Due to bigger and grander theaters opening in the area and a bout of smallpox, the Merced was forced to close its doors in 1877. That darn smallpox will get you every time! The Merced struggled to find new long-term tenants. Finally, a new company, which produced satirical burlesque shows under the umbrella name “Victorian Sex Clubs,” moved into the space. Around the turn of the century, the Merced became known for its Masked Balls and New Year’s Eve parties that were a debaucherous safe haven for all. This was especially true for the LGBTQ community who, with the help of masks, found the freedom to mingle and indulge in cross dressing. Unfortunately, this freedom wasn’t to last. As the city grew, law enforcement tightened its grip on what they considered immoral, and masquerades at the Merced and across the city were soon axed.
Throughout the 1900’s, the Merced Theatre building was used as a boarding house and a variety of commercial ventures. It became a California Historic Landmark in 1935, and was renovated in the ‘60’s and ‘80’s.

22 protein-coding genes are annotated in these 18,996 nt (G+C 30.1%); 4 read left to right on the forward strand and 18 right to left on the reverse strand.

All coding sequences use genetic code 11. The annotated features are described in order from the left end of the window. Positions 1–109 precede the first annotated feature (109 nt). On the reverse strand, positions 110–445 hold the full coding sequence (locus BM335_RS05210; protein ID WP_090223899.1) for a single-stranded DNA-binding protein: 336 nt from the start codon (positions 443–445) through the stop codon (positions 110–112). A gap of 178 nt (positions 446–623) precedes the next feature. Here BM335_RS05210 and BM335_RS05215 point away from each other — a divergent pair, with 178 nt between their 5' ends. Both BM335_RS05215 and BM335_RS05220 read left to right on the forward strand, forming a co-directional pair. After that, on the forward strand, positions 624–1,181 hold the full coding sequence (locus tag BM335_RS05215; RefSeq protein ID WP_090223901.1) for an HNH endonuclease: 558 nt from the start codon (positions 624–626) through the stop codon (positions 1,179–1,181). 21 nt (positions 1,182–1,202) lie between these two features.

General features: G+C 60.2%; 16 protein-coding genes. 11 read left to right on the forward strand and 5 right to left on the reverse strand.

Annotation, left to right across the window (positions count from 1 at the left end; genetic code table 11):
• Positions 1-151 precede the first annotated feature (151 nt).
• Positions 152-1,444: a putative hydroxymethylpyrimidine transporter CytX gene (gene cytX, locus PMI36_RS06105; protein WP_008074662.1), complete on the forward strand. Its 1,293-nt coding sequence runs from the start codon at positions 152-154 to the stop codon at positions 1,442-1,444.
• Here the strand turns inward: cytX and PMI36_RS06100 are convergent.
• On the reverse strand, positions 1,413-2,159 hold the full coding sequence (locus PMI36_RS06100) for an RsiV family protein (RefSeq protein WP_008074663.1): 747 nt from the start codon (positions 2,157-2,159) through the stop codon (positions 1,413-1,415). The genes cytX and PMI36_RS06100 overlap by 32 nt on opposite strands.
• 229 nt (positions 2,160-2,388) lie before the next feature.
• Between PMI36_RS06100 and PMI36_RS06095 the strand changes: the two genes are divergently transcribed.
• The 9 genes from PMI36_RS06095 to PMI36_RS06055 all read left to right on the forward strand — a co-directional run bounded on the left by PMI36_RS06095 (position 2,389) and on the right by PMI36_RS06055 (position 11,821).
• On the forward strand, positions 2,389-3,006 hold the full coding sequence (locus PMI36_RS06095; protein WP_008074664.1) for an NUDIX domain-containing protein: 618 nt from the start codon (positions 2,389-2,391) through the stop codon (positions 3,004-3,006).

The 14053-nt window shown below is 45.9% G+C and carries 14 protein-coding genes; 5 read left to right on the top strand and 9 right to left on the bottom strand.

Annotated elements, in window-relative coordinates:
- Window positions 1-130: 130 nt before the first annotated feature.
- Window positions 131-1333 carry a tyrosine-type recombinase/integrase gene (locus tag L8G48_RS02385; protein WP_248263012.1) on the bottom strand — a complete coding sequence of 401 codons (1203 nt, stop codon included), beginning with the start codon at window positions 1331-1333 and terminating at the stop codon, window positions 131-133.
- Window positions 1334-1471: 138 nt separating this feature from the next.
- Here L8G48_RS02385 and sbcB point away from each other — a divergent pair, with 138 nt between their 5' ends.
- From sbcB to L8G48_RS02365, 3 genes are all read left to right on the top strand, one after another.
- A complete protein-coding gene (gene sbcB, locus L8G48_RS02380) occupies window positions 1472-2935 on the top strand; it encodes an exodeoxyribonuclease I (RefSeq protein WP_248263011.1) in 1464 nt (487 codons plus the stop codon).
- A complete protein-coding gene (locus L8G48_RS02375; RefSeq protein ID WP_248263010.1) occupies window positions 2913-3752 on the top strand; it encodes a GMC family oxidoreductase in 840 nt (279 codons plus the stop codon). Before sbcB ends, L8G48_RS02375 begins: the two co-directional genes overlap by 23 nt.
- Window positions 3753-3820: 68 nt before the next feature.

A visit to El Pueblo de Los Angeles Historic Monument’s museums can offer great insight into the beginnings of the city and its diverse culture as a whole. Join us on our LA’s Beginnings tour to explore this area further! As for the future of the Merced Theatre building, there was a proposal to become the new home of the City of Los Angeles public access TV station Cityview, Channel 35. The revamped space would have a studio, admin offices and a theater space for presentations and town hall meetings. Hopefully, one day soon, we will see Los Angeles’ oldest theater structure put to good use in a way that the community can engage with it.
Happy New Year!... And here’s to the roaring 2020’s!
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